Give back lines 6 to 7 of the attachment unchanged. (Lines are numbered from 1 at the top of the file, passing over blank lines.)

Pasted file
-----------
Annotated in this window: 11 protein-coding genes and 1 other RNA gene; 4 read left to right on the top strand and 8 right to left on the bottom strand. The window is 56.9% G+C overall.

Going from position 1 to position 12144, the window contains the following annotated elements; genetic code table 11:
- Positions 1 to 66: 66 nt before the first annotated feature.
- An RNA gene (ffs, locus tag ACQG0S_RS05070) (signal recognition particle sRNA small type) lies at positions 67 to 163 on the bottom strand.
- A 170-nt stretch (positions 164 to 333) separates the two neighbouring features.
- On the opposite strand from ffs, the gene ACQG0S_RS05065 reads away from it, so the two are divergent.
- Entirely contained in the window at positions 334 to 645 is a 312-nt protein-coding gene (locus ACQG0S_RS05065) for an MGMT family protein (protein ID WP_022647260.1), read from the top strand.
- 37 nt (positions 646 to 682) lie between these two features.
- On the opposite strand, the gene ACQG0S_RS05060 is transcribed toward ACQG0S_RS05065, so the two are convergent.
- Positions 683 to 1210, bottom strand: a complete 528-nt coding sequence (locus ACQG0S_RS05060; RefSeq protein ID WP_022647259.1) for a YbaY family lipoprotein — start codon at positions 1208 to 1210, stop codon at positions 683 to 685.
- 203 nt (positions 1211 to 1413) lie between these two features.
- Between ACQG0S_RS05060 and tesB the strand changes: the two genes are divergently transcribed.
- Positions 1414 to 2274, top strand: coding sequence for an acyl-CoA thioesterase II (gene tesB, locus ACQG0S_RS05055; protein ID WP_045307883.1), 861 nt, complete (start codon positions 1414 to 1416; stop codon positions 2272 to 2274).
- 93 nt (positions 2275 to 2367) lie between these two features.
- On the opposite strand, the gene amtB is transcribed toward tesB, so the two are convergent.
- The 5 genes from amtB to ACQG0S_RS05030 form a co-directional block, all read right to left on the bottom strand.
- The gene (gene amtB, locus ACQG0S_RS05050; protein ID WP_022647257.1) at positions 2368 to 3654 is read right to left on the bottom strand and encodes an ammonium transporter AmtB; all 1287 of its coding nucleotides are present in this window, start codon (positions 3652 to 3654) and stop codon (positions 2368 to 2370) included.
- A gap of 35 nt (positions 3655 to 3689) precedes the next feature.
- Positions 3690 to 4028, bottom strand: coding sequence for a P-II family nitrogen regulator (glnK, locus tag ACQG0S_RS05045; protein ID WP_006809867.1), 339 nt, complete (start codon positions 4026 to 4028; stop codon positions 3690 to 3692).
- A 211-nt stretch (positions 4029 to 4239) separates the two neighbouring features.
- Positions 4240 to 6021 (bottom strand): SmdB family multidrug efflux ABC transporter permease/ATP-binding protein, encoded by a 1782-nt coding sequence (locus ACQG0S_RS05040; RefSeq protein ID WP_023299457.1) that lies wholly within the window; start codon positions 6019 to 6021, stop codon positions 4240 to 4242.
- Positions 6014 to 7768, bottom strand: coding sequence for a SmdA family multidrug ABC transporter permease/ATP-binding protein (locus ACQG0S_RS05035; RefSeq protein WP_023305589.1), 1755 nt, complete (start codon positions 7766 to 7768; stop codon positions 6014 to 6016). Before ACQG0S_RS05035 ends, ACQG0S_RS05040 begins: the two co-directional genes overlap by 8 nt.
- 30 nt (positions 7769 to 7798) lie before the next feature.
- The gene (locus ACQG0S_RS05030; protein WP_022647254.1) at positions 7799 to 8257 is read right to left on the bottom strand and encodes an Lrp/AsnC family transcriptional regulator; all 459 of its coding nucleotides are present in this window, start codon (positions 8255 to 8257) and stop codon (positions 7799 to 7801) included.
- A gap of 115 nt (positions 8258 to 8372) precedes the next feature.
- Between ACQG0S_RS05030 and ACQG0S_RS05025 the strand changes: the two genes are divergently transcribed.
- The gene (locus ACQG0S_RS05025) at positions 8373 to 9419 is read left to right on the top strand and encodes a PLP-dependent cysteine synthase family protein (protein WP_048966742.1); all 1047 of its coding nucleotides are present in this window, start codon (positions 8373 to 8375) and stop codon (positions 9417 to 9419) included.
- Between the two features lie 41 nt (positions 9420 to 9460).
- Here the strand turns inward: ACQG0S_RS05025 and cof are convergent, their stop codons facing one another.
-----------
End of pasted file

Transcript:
- On the opposite strand from ffs, the gene ACQG0S_RS05065 reads away from it, so the two are divergent.
- Entirely contained in the window at positions 334 to 645 is a 312-nt protein-coding gene (locus ACQG0S_RS05065) for an MGMT family protein (protein ID WP_022647260.1), read from the top strand.